Justin Timberlake Apologizes to Britney Spears and Janet Jackson for His 'Ignorance': 'I Have Failed'

"As a man in a privileged position, I have to be vocal about this," Justin Timberlake wrote in a lengthy apology on Instagram Friday

Justin Timberlake is issuing an apology after benefiting from a system he says "sets men, especially white men, up for success" — specifically addressing Britney Spears and Janet Jackson for his past behavior toward them.

In a lengthy Instagram post on Wednesday, the singer and actor, 40, began by saying, "I've seen the messages, tags, comments and concerns and I want to respond. I am deeply sorry for the times in my life where my actions contributed to the problem, where I spoke out of turn or did not speak up for what was right."

"I understand that I fell short in these moments and in many others and benefited from a system that condones misogyny and racism," Timberlake continued. "I specifically want to apologize to Britney Spears and Janet Jackson both individually, because I care for and respect these women and I know I failed."

"I also feel compelled to respond, in part, because everyone involved deserves better and most importantly, because this is a larger conversation that I wholeheartedly want to be part of and grow from … " he added.

Timberlake's post comes after the release of Framing Britney Spears, the unauthorized New York Times documentary that included, in part, a section exploring his former romantic relationship with Spears, 39. It included his hit "Cry Me a River" song and music video that seemed to reference their breakup with a lookalike actress and a message that, to many, seemed to blame Spears and depict a revenge fantasy on Timberlake's part.

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Justin Timberlake/Instagram
Justin Timberlake's Instagram post.
Singer Britney Spears and singer Justin Timberlake
Britney Spears and Justin Timberlake in 2002. Ron Galella/Getty

The documentary also featured a clip of a 2002 interview with Star and Buc Wild that features Timberlake admitting he and Spears had had sex — and the private nature of the revelation upset many fans of the "Toxic" singer.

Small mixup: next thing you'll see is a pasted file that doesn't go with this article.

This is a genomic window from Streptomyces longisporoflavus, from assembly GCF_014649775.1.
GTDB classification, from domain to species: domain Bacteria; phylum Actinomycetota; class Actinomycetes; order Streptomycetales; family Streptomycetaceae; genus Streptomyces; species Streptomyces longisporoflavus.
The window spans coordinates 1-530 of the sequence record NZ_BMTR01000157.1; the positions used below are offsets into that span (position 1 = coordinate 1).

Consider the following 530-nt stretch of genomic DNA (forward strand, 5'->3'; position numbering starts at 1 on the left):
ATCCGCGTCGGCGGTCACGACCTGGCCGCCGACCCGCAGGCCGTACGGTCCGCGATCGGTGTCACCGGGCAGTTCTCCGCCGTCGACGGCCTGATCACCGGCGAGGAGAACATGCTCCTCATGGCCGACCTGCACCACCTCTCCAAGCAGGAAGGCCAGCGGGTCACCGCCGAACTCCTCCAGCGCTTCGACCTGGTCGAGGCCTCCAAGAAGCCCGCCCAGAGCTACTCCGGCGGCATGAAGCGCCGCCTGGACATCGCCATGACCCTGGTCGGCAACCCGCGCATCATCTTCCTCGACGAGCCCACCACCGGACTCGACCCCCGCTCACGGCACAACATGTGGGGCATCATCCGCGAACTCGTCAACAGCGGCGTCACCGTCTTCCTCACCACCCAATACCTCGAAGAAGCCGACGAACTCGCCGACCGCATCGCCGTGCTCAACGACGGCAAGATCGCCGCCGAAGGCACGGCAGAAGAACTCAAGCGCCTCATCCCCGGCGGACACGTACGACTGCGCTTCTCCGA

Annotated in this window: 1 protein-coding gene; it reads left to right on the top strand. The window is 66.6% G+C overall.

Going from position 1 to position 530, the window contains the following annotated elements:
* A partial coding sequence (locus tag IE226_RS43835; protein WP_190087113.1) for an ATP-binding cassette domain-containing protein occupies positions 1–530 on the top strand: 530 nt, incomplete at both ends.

Jackson, meanwhile, was at the center of controversy after her 2004 Super Bowl set with Timberlake, during which she suffered a now-infamous wardrobe malfunction with seemingly no similar repercussions for Timberlake.

Controversy ensued, Timberlake and Jackson issued apologies, and the Federal Communications Commission charged CBS — the network that broadcast the game that year — with a $550,000 indecency fine for the incident, dubbed "Nipplegate."

Janet Jackson and Justin Timberlake
Justin Timberlake and Janet Jackson in 2004. Kevin Mazure/WireImage

During a 2006 interview with Oprah Winfrey, Jackson stated that she felt "all the emphasis was put on me, not" following the controversy "as opposed to us."

Asked if she felt like Timberlake had "left her hanging," the singer replied, "to a certain degree, yeah."

Ahead of his own Super Bowl halftime show performance in 2018, Timberlake told Zane Lowe that he had "absolutely" made amends with Jackson, adding: "I don't know that a lot of people know that. I don't think it's my job to do that because you value the relationships that you do have with people."

"The industry is flawed," Timberlake continued in his Friday Instagram post. "It sets men, especially white men, up for success. It's designed this way. As a man in a privileged position, I have to be vocal about this."

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He added, "Because of my ignorance, I didn't recognize it for all that it was while it was happening in my own life but I do not want to ever benefit from others being pulled down again."

In conclusion, the former *NSYNC member acknowledged that he has "not been perfect in navigating all of this throughout my career," saying he knows "this apology is a first step and doesn't absolve the past."

"I want to take accountability for my own missteps in all of this as well as be part of a world that uplifts and supports," Timberlake said. "I care deeply about the well-being of the people I love and have loved."

"I can do better and I will do better," he concluded.

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